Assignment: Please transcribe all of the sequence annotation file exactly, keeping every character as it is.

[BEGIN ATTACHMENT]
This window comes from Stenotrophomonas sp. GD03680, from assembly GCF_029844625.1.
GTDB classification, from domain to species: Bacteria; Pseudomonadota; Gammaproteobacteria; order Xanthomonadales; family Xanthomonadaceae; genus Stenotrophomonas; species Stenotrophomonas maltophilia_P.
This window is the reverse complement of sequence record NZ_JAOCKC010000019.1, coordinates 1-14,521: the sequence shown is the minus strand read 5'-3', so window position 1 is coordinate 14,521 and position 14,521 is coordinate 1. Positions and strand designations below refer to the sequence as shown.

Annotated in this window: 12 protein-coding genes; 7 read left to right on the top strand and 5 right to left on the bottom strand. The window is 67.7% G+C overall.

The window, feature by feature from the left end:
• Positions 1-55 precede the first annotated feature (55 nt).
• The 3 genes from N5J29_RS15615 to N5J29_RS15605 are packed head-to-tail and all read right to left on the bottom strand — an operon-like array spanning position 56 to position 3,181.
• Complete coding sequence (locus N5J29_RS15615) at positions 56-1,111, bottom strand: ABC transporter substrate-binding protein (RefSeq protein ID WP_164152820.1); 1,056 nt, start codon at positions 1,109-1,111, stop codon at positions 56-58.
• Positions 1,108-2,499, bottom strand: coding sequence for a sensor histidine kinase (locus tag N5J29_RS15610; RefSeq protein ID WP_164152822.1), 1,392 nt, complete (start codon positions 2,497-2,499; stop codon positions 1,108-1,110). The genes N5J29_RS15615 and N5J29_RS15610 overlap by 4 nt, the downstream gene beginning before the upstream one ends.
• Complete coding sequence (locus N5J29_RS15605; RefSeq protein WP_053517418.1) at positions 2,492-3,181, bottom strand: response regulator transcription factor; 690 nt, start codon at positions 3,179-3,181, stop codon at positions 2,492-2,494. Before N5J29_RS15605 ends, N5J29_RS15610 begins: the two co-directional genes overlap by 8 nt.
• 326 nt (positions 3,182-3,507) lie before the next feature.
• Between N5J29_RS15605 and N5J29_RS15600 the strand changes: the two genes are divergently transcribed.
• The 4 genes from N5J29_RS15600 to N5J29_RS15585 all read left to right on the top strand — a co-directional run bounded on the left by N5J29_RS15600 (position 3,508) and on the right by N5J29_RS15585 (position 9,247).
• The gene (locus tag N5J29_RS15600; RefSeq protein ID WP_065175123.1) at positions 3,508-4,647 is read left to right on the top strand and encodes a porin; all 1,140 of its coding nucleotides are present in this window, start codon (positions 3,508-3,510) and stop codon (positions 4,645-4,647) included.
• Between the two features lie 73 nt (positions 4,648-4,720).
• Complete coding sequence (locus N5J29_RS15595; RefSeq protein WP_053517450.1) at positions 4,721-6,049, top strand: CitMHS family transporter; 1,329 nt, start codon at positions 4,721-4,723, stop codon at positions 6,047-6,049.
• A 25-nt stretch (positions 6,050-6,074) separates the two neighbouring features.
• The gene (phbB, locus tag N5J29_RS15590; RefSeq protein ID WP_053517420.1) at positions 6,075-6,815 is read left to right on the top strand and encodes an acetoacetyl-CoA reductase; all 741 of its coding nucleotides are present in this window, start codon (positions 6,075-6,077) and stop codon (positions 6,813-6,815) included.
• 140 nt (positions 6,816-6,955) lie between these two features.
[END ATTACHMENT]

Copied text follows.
This window comes from Stenotrophomonas sp. GD03680, from assembly GCF_029844625.1.
GTDB classification, from domain to species: Bacteria; Pseudomonadota; Gammaproteobacteria; order Xanthomonadales; family Xanthomonadaceae; genus Stenotrophomonas; species Stenotrophomonas maltophilia_P.
This window is the reverse complement of sequence record NZ_JAOCKC010000019.1, coordinates 1-14,521: the sequence shown is the minus strand read 5'-3', so window position 1 is coordinate 14,521 and position 14,521 is coordinate 1. Positions and strand designations below refer to the sequence as shown.

Annotated in this window: 12 protein-coding genes; 7 read left to right on the top strand and 5 right to left on the bottom strand. The window is 67.7% G+C overall.

The window, feature by feature from the left end:
• Positions 1-55 precede the first annotated feature (55 nt).
• The 3 genes from N5J29_RS15615 to N5J29_RS15605 are packed head-to-tail and all read right to left on the bottom strand — an operon-like array spanning position 56 to position 3,181.
• Complete coding sequence (locus N5J29_RS15615) at positions 56-1,111, bottom strand: ABC transporter substrate-binding protein (RefSeq protein ID WP_164152820.1); 1,056 nt, start codon at positions 1,109-1,111, stop codon at positions 56-58.
• Positions 1,108-2,499, bottom strand: coding sequence for a sensor histidine kinase (locus tag N5J29_RS15610; RefSeq protein ID WP_164152822.1), 1,392 nt, complete (start codon positions 2,497-2,499; stop codon positions 1,108-1,110). The genes N5J29_RS15615 and N5J29_RS15610 overlap by 4 nt, the downstream gene beginning before the upstream one ends.
• Complete coding sequence (locus N5J29_RS15605; RefSeq protein WP_053517418.1) at positions 2,492-3,181, bottom strand: response regulator transcription factor; 690 nt, start codon at positions 3,179-3,181, stop codon at positions 2,492-2,494. Before N5J29_RS15605 ends, N5J29_RS15610 begins: the two co-directional genes overlap by 8 nt.
• 326 nt (positions 3,182-3,507) lie before the next feature.
• Between N5J29_RS15605 and N5J29_RS15600 the strand changes: the two genes are divergently transcribed.
• The 4 genes from N5J29_RS15600 to N5J29_RS15585 all read left to right on the top strand — a co-directional run bounded on the left by N5J29_RS15600 (position 3,508) and on the right by N5J29_RS15585 (position 9,247).
• The gene (locus tag N5J29_RS15600; RefSeq protein ID WP_065175123.1) at positions 3,508-4,647 is read left to right on the top strand and encodes a porin; all 1,140 of its coding nucleotides are present in this window, start codon (positions 3,508-3,510) and stop codon (positions 4,645-4,647) included.
• Between the two features lie 73 nt (positions 4,648-4,720).
• Complete coding sequence (locus N5J29_RS15595; RefSeq protein WP_053517450.1) at positions 4,721-6,049, top strand: CitMHS family transporter; 1,329 nt, start codon at positions 4,721-4,723, stop codon at positions 6,047-6,049.
• A 25-nt stretch (positions 6,050-6,074) separates the two neighbouring features.
• The gene (phbB, locus tag N5J29_RS15590; RefSeq protein ID WP_053517420.1) at positions 6,075-6,815 is read left to right on the top strand and encodes an acetoacetyl-CoA reductase; all 741 of its coding nucleotides are present in this window, start codon (positions 6,075-6,077) and stop codon (positions 6,813-6,815) included.
• 140 nt (positions 6,816-6,955) lie between these two features.